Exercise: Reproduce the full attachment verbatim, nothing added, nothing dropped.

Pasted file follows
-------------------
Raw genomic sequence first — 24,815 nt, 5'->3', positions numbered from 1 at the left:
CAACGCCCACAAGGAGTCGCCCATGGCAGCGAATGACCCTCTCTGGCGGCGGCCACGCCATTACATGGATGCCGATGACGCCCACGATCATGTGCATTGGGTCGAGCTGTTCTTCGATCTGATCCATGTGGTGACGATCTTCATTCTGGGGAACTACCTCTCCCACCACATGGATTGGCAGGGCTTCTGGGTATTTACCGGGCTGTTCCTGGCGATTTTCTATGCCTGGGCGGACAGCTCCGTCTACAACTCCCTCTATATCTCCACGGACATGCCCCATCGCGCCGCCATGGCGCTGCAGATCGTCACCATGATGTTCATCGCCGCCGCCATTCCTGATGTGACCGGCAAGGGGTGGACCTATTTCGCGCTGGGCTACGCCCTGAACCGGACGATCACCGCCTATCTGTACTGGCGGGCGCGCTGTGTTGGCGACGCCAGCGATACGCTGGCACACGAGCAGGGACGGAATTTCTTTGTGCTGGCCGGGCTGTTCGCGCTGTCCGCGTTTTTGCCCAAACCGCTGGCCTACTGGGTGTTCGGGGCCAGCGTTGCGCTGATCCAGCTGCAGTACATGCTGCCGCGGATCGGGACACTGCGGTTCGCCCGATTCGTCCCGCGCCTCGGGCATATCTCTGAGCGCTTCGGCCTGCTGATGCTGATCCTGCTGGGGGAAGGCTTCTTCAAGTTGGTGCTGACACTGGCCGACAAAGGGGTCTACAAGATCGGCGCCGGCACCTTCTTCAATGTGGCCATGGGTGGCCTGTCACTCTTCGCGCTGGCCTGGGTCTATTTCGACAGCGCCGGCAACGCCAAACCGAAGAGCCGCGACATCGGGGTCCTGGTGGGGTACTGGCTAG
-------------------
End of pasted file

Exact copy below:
Raw genomic sequence first — 24,815 nt, 5'->3', positions numbered from 1 at the left:
CAACGCCCACAAGGAGTCGCCCATGGCAGCGAATGACCCTCTCTGGCGGCGGCCACGCCATTACATGGATGCCGATGACGCCCACGATCATGTGCATTGGGTCGAGCTGTTCTTCGATCTGATCCATGTGGTGACGATCTTCATTCTGGGGAACTACCTCTCCCACCACATGGATTGGCAGGGCTTCTGGGTATTTACCGGGCTGTTCCTGGCGATTTTCTATGCCTGGGCGGACAGCTCCGTCTACAACTCCCTCTATATCTCCACGGACATGCCCCATCGCGCCGCCATGGCGCTGCAGATCGTCACCATGATGTTCATCGCCGCCGCCATTCCTGATGTGACCGGCAAGGGGTGGACCTATTTCGCGCTGGGCTACGCCCTGAACCGGACGATCACCGCCTATCTGTACTGGCGGGCGCGCTGTGTTGGCGACGCCAGCGATACGCTGGCACACGAGCAGGGACGGAATTTCTTTGTGCTGGCCGGGCTGTTCGCGCTGTCCGCGTTTTTGCCCAAACCGCTGGCCTACTGGGTGTTCGGGGCCAGCGTTGCGCTGATCCAGCTGCAGTACATGCTGCCGCGGATCGGGACACTGCGGTTCGCCCGATTCGTCCCGCGCCTCGGGCATATCTCTGAGCGCTTCGGCCTGCTGATGCTGATCCTGCTGGGGGAAGGCTTCTTCAAGTTGGTGCTGACACTGGCCGACAAAGGGGTCTACAAGATCGGCGCCGGCACCTTCTTCAATGTGGCCATGGGTGGCCTGTCACTCTTCGCGCTGGCCTGGGTCTATTTCGACAGCGCCGGCAACGCCAAACCGAAGAGCCGCGACATCGGGGTCCTGGTGGGGTACTGGCTAG